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PITY THE READER by Kurt Vonnegut


On Writing With Style

by Kurt Vonnegut & Suzanne McConnell

Pub Date: Nov. 5th, 2019
ISBN: 978-1-60980-962-1
Publisher: Seven Stories

Seminal views and guidance on writing from Kurt Vonnegut Jr., freely annotated by a former workshop student.

Vonnegut is best remembered for his novels such as Cat’s Cradle and Slaughterhouse-Five. However, during a career that spanned more than five decades, he also published several autobiographical essay collections, and much of this writing referenced the writing craft. In this latest posthumous work, a project that was commissioned by the Vonnegut Trust, McConnell—a former Vonnegut student at the Iowa Writers’ Workshop and currently a writing instructor and author—has drawn from a hefty assortment of Vonnegut’s writing, including letters, essays, speeches, and lectures, to structure her thematic chapters around Vonnegut’s views on the inspiration, mechanics, and profession of writing. Taken together, the chapters paint an expansive portrait of Vonnegut’s life and career, with examples of how personal experiences often directly contributed to his work. A profound example was his experience as a prisoner of war during the World War II firebombing of Dresden, which he brilliantly recounted in Slaughterhouse-Five. “That event, and others, fueled his writing and shaped his views,” writes McConnell. “(It did not, however, as is often assumed, initiate it. He was already headed in the direction of being a writer when he enlisted.)” Though much of his writing is served up as fragmented bits to support the choppy narrative, for the most part Vonnegut’s practical advice and acerbic humor remain richly articulated. He stresses the need to be entirely passionate about whatever the subject matter is and to bring as much clarity to the writing as possible, which is accomplished mainly through extensive revisions. The downside of McConnell’s approach is that too often her own voice intrudes on Vonnegut’s lessons. In fact, her writing comprises nearly half of the book, and with frequent references to her own opinions on writing and teaching, she stretches her role beyond what would seem appropriate for such an annotated collection.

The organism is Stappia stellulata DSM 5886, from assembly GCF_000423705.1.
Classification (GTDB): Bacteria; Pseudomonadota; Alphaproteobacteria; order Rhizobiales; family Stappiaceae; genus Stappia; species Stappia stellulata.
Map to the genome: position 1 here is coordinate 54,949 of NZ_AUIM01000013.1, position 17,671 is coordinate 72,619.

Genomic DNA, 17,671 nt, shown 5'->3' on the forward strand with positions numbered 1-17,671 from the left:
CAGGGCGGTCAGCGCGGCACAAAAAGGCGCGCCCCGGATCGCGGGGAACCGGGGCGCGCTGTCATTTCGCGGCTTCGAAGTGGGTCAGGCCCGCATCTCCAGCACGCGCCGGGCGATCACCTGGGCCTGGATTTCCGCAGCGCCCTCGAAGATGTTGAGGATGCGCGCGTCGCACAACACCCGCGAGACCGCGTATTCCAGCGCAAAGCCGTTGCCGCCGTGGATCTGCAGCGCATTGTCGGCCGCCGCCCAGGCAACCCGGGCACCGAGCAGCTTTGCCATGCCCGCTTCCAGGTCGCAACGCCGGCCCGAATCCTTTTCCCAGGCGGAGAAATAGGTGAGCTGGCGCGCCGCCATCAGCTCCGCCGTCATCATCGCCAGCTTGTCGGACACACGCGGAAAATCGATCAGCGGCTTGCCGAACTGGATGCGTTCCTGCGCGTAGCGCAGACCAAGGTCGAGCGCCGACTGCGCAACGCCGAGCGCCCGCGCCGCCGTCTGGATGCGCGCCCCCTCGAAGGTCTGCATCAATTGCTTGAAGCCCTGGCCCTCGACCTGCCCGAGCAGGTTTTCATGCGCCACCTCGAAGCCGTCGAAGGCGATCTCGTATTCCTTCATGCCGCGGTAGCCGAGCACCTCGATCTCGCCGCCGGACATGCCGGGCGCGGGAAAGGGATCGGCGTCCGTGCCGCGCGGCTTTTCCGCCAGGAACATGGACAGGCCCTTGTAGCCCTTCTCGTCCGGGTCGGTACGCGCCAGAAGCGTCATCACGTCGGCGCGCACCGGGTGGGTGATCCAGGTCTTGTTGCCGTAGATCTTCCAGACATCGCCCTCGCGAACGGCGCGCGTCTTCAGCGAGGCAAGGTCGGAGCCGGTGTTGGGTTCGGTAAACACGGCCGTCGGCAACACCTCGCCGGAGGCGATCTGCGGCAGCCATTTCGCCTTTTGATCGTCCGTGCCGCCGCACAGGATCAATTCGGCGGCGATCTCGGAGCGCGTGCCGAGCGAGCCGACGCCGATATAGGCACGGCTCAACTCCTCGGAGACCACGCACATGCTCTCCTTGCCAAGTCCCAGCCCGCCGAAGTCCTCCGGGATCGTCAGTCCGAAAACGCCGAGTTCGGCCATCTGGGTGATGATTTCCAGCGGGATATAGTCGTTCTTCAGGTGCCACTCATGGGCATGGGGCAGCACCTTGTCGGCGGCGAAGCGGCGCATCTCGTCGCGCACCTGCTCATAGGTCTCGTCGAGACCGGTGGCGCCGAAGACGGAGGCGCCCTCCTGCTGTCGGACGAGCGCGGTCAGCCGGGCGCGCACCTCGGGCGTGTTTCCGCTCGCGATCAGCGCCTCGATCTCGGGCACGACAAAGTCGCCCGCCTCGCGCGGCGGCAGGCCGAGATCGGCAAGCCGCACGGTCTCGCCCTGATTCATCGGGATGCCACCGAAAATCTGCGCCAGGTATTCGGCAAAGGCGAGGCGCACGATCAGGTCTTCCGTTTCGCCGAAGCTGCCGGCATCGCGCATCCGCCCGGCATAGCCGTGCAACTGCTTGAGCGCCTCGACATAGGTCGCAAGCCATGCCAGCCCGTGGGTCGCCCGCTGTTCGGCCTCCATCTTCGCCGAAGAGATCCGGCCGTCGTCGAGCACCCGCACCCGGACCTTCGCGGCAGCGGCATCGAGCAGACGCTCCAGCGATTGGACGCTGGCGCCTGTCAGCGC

An uneven assemblage of memoir and writing advice that will interest devoted readers of Vonnegut’s work.